Nicki Dedes and her family have ensured the Olympia Restaurant has been a downtown fixture in Lindsay for more than 100 years. The owner operator is used to “living on edge” in the restaurant business, given that profit margins in the industry are even lower than they are in retail – about three per cent.

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Majority of basic income applicants continue to be low income workers

in Around Town/Community/Poverty Reduction by
The government is looking for 2,000 people from Lindsay to become basic income applicants and start receiving more income. (Photo: Jerry Holder.)

As basic income enrollments continue in Lindsay and two other Ontario cities, one key trend seems to be emerging – the so-called ‘working poor’ are the majority of applicants who are flocking to the Province’s new Ontario pilot.

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A personal note from the publisher about The Lindsay Advocate

in Columnists/Community/Poverty Reduction by
A personal note from the publisher about The Lindsay Advocate
Photo by Jerry Holder.

It has been four short months since The Lindsay Advocate launched and it feels like we already belong here. For that, we owe thanks to all our readers.

Our focus has been – and will continue to be – on the social and economic wellness of Lindsay. With growth, we are open to extending that vision to all of Kawartha Lakes.

Readers have responded to this vision in droves and that tells us we are responding to genuine community need.

The inspiration for The Advocate comes from two places.

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King Albert: Lindsay school works with community to overcome income barriers

in Community/Health/Poverty Reduction by
King Albert Public School Principal, Dean Burke, with some of the items received for Christmas donations.

Part Two. This year, Statistics Canada has released new data on the social and economic well-being of cities and towns across Canada. This is part two in a series about Lindsay’s 12 lowest income neighbourhood zones and how they are coping in a challenging economic environment. To read Part One go here.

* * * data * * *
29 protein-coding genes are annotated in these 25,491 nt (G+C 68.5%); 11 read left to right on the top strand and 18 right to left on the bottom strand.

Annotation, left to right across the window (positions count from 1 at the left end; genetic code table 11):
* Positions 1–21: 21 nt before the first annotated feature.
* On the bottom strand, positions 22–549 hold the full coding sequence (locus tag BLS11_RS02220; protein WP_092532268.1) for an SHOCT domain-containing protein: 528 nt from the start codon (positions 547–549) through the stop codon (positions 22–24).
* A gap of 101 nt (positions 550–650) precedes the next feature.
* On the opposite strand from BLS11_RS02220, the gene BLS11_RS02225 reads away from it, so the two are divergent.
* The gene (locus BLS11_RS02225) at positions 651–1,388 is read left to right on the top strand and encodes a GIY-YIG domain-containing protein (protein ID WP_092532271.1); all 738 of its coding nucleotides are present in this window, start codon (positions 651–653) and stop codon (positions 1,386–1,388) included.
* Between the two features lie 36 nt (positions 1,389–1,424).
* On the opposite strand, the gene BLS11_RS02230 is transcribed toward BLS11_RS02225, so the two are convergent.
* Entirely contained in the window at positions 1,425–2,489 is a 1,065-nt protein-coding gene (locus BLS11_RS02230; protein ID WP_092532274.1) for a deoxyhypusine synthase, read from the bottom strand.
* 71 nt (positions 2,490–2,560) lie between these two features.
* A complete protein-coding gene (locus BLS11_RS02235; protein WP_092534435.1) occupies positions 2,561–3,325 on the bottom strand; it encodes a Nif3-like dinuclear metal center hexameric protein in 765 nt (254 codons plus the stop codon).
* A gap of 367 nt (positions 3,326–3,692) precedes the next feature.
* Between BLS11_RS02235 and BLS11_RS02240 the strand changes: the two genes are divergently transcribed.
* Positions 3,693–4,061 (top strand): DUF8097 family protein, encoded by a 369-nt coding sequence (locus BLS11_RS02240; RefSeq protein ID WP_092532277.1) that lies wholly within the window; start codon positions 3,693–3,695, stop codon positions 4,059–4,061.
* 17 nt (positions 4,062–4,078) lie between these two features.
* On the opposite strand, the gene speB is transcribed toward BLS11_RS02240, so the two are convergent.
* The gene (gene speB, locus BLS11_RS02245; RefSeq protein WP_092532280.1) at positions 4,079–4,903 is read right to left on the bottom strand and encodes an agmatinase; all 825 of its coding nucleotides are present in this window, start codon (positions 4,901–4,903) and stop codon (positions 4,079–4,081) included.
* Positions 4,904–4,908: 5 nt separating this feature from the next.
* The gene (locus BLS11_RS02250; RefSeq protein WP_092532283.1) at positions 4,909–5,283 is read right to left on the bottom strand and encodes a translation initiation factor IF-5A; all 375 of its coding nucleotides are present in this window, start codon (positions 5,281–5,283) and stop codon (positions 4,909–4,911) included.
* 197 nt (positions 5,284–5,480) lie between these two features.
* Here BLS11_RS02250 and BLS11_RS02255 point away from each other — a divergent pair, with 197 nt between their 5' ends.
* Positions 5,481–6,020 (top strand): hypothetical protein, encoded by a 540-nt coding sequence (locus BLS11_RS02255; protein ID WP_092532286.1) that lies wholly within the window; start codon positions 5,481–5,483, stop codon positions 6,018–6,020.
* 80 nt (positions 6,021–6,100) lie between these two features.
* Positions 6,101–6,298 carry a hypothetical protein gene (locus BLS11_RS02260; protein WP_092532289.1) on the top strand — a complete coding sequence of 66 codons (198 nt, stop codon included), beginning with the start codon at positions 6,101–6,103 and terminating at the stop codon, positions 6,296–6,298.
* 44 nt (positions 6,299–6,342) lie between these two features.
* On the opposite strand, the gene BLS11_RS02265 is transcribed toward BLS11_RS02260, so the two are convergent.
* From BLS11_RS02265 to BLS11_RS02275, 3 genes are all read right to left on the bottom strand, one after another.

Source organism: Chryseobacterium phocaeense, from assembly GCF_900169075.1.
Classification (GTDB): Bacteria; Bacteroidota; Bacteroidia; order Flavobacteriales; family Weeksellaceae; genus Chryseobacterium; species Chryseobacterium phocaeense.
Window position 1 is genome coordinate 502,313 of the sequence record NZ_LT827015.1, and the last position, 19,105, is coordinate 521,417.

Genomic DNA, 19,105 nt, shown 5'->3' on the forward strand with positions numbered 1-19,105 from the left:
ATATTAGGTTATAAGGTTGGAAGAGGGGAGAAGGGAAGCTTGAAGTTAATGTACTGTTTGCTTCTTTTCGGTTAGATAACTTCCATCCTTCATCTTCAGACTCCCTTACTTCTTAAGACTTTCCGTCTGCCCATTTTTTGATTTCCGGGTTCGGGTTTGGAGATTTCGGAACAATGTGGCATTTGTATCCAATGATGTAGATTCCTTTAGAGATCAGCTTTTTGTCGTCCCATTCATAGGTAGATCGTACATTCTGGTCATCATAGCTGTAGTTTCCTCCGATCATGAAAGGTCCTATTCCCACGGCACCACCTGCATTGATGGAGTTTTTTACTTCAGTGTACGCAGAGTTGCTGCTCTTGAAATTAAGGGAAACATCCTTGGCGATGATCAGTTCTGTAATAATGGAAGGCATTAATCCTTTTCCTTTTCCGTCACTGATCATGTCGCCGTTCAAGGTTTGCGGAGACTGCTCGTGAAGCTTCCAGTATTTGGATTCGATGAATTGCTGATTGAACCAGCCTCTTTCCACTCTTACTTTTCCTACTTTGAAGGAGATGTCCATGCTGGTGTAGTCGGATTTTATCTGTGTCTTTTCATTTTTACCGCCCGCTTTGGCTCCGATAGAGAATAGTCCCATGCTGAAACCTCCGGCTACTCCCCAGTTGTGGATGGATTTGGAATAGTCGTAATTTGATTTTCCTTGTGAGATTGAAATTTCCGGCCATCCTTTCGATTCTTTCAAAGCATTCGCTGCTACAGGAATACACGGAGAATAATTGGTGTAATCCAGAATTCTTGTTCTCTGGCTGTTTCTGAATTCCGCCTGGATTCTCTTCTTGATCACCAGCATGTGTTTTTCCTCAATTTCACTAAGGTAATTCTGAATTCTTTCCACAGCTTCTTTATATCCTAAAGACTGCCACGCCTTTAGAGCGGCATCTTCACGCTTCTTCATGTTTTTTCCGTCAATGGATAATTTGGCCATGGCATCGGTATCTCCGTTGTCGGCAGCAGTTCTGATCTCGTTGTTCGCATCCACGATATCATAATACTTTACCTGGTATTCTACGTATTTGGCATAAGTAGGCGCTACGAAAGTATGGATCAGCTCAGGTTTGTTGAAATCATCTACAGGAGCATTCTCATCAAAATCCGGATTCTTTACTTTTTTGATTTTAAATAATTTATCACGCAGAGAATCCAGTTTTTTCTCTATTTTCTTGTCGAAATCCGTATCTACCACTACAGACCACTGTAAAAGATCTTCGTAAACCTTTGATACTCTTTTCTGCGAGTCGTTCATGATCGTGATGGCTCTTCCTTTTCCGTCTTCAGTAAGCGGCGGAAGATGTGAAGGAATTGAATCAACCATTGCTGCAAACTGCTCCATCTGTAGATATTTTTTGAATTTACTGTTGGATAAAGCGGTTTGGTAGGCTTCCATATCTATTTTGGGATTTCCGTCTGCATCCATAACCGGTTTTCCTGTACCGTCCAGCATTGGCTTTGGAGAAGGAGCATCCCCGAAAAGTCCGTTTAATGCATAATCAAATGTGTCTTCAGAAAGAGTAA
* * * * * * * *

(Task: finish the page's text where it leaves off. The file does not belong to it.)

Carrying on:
This is a story about a community coming together to fight an all-too-common scourge – the fact that incomes are too low to meet people’s needs.

Call it poverty. Call it scarcity. It doesn’t much matter.

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Kawartha Credit Union again supports Food For Kids program

in Around Town/Community/Poverty Reduction by
Kawartha Credit Union again supports Food For Kids program
Food For Kids Coordinator Jennifer Armitage, far left, accepts a $3,000 cheque from staff at Kawartha Credit Union in Lindsay.

While this gift isn’t from the North Pole, it is still being received with holiday cheer by supporters of local programs that support student nutrition at school. Kawartha Credit Union in Lindsay is being recognized for its recent $3,000 donation to support the work of Food For Kids City of Kawartha Lakes.

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The week before Christmas at A Place Called Home

in Around Town/Community/Poverty Reduction by
Christmas at A Place Called Home
A Place Called Home staff members, Christina Alden (left) and Jennifer Lopinski (right).

As families settle into holiday mode its worth reflecting on the fact that not everyone has a place to live – even in a small town like Lindsay.

Just four days before Christmas, there are 17 people in town – three of them children under 12 – who are homeless. Fortunately, they’ve got A Place Called Home to get them through what is hopefully a temporary situation.